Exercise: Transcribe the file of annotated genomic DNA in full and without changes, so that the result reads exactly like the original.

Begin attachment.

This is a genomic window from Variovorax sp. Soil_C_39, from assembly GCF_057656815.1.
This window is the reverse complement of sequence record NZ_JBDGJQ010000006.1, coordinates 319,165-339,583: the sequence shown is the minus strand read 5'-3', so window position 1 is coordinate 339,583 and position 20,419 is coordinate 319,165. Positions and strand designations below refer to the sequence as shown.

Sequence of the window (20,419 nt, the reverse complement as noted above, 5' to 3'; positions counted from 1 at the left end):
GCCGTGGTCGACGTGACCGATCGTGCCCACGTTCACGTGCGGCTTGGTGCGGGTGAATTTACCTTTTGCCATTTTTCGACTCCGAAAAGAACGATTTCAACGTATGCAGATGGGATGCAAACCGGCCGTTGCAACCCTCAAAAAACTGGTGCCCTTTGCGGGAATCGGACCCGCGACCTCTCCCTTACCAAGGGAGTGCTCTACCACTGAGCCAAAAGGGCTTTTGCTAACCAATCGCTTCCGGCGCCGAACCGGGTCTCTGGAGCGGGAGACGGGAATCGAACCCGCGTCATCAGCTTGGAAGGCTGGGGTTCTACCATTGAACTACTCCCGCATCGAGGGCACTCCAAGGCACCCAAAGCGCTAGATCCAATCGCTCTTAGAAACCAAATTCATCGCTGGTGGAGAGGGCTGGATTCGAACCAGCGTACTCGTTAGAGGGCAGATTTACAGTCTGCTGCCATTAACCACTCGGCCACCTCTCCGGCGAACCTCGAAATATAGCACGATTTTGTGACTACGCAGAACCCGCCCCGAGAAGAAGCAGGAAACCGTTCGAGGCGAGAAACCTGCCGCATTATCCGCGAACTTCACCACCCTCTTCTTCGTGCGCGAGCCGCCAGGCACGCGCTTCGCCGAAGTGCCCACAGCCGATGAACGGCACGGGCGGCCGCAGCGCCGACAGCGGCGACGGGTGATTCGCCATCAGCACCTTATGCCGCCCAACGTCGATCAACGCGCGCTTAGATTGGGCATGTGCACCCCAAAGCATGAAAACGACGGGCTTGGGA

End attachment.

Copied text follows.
This is a genomic window from Variovorax sp. Soil_C_39, from assembly GCF_057656815.1.
This window is the reverse complement of sequence record NZ_JBDGJQ010000006.1, coordinates 319,165-339,583: the sequence shown is the minus strand read 5'-3', so window position 1 is coordinate 339,583 and position 20,419 is coordinate 319,165. Positions and strand designations below refer to the sequence as shown.

Sequence of the window (20,419 nt, the reverse complement as noted above, 5' to 3'; positions counted from 1 at the left end):
GCCGTGGTCGACGTGACCGATCGTGCCCACGTTCACGTGCGGCTTGGTGCGGGTGAATTTACCTTTTGCCATTTTTCGACTCCGAAAAGAACGATTTCAACGTATGCAGATGGGATGCAAACCGGCCGTTGCAACCCTCAAAAAACTGGTGCCCTTTGCGGGAATCGGACCCGCGACCTCTCCCTTACCAAGGGAGTGCTCTACCACTGAGCCAAAAGGGCTTTTGCTAACCAATCGCTTCCGGCGCCGAACCGGGTCTCTGGAGCGGGAGACGGGAATCGAACCCGCGTCATCAGCTTGGAAGGCTGGGGTTCTACCATTGAACTACTCCCGCATCGAGGGCACTCCAAGGCACCCAAAGCGCTAGATCCAATCGCTCTTAGAAACCAAATTCATCGCTGGTGGAGAGGGCTGGATTCGAACCAGCGTACTCGTTAGAGGGCAGATTTACAGTCTGCTGCCATTAACCACTCGGCCACCTCTCCGGCGAACCTCGAAATATAGCACGATTTTGTGACTACGCAGAACCCGCCCCGAGAAGAAGCAGGAAACCGTTCGAGGCGAGAAACCTGCCGCATTATCCGCGAACTTCACCACCCTCTTCTTCGTGCGCGAGCCGCCAGGCACGCGCTTCGCCGAAGTGCCCACAGCCGATGAACGGCACGGGCGGCCGCAGCGCCGACAGCGGCGACGGGTGATTCGCCATCAGCACCTTATGCCGCCCAACGTCGATCAACGCGCGCTTAGATTGGGCATGTGCACCCCAAAGCATGAAAACGACGGGCTTGGGA